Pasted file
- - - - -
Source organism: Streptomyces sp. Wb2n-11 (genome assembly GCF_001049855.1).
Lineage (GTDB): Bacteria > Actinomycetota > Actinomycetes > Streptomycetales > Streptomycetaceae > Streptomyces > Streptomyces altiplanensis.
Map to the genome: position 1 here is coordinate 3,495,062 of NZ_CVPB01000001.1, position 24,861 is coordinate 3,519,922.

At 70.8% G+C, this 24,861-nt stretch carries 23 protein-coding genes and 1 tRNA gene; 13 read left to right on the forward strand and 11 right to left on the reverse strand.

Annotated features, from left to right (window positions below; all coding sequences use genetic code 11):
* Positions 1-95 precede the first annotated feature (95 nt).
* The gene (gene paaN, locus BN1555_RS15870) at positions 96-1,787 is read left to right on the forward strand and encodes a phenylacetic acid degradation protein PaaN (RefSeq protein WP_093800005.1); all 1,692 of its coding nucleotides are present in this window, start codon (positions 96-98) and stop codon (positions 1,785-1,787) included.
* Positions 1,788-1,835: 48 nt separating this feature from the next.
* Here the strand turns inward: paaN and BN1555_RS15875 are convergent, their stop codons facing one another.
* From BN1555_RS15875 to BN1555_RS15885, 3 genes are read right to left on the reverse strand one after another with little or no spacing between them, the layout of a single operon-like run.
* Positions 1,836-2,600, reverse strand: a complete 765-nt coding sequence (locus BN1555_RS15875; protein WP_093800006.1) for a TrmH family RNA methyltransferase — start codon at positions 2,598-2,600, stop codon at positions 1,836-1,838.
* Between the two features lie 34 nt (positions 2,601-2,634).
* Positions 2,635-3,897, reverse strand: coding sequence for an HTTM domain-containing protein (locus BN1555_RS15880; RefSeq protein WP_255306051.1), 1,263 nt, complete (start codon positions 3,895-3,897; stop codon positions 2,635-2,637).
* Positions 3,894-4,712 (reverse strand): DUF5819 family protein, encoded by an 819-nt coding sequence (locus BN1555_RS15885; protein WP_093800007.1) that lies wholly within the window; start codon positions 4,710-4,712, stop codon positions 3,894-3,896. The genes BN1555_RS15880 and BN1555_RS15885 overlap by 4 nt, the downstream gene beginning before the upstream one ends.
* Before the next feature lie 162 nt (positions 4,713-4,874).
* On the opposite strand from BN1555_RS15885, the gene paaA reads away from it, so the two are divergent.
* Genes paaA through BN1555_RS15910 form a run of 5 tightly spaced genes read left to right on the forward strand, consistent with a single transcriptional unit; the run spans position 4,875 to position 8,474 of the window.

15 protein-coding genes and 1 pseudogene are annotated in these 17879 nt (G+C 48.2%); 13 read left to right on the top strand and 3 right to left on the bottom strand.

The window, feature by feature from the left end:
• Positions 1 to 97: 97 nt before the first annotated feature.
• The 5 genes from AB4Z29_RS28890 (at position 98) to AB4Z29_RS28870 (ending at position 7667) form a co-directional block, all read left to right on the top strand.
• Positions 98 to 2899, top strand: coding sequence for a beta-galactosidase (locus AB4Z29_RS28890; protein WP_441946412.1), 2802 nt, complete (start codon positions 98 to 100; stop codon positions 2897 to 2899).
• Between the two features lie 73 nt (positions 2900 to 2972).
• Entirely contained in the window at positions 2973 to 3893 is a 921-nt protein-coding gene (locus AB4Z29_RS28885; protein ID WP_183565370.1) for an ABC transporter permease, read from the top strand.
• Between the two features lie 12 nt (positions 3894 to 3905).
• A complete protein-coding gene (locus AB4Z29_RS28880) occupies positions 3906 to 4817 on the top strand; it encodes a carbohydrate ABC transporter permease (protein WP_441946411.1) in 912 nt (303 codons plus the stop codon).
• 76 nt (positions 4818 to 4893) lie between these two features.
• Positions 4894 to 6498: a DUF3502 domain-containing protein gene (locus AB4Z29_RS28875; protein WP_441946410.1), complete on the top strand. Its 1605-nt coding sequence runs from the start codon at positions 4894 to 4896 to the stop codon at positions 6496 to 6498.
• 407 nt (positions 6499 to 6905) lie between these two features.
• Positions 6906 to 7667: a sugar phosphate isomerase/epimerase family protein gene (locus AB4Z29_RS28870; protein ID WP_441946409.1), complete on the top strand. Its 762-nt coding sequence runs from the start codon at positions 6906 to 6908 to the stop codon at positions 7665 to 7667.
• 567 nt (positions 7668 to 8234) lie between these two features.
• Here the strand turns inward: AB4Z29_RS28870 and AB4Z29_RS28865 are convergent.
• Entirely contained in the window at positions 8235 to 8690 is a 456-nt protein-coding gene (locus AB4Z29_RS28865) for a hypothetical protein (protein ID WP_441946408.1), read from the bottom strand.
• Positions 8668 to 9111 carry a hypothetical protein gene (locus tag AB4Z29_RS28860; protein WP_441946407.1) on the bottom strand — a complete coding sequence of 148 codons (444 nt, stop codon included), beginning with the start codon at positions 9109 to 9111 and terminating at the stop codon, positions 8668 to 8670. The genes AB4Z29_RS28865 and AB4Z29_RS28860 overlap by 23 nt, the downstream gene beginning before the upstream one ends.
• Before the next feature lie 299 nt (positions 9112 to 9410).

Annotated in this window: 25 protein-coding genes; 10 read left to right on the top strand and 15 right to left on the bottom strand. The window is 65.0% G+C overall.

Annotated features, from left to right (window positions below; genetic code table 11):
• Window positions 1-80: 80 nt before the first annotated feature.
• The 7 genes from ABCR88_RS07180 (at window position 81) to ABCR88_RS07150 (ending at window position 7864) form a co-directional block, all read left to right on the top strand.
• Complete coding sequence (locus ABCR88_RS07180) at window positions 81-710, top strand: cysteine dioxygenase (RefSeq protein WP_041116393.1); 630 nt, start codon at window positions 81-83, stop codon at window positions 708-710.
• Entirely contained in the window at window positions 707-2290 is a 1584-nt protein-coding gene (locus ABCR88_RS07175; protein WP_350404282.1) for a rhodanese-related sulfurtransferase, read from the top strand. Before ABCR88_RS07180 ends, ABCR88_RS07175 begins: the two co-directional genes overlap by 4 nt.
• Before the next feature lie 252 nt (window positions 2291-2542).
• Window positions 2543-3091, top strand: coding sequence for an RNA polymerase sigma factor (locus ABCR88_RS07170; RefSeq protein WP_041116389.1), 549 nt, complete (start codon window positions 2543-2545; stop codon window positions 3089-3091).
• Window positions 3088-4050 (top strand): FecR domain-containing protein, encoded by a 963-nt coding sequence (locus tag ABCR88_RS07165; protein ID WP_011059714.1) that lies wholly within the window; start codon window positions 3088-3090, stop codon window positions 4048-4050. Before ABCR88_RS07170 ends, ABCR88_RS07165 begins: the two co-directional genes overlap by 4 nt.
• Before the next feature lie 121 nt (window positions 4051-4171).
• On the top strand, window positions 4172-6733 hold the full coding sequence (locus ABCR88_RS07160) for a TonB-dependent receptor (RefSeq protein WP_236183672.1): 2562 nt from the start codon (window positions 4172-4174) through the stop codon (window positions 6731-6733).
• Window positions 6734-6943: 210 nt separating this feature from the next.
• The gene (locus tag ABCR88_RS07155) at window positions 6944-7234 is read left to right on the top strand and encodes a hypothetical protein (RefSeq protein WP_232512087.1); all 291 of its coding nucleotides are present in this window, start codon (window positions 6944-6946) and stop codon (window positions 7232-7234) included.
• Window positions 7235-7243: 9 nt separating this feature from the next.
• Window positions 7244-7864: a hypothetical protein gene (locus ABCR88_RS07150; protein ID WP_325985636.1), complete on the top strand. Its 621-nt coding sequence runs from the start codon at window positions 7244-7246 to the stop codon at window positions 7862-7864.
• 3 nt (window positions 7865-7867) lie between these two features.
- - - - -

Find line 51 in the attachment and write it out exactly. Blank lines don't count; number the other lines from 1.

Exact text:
• 3 nt (window positions 7865-7867) lie between these two features.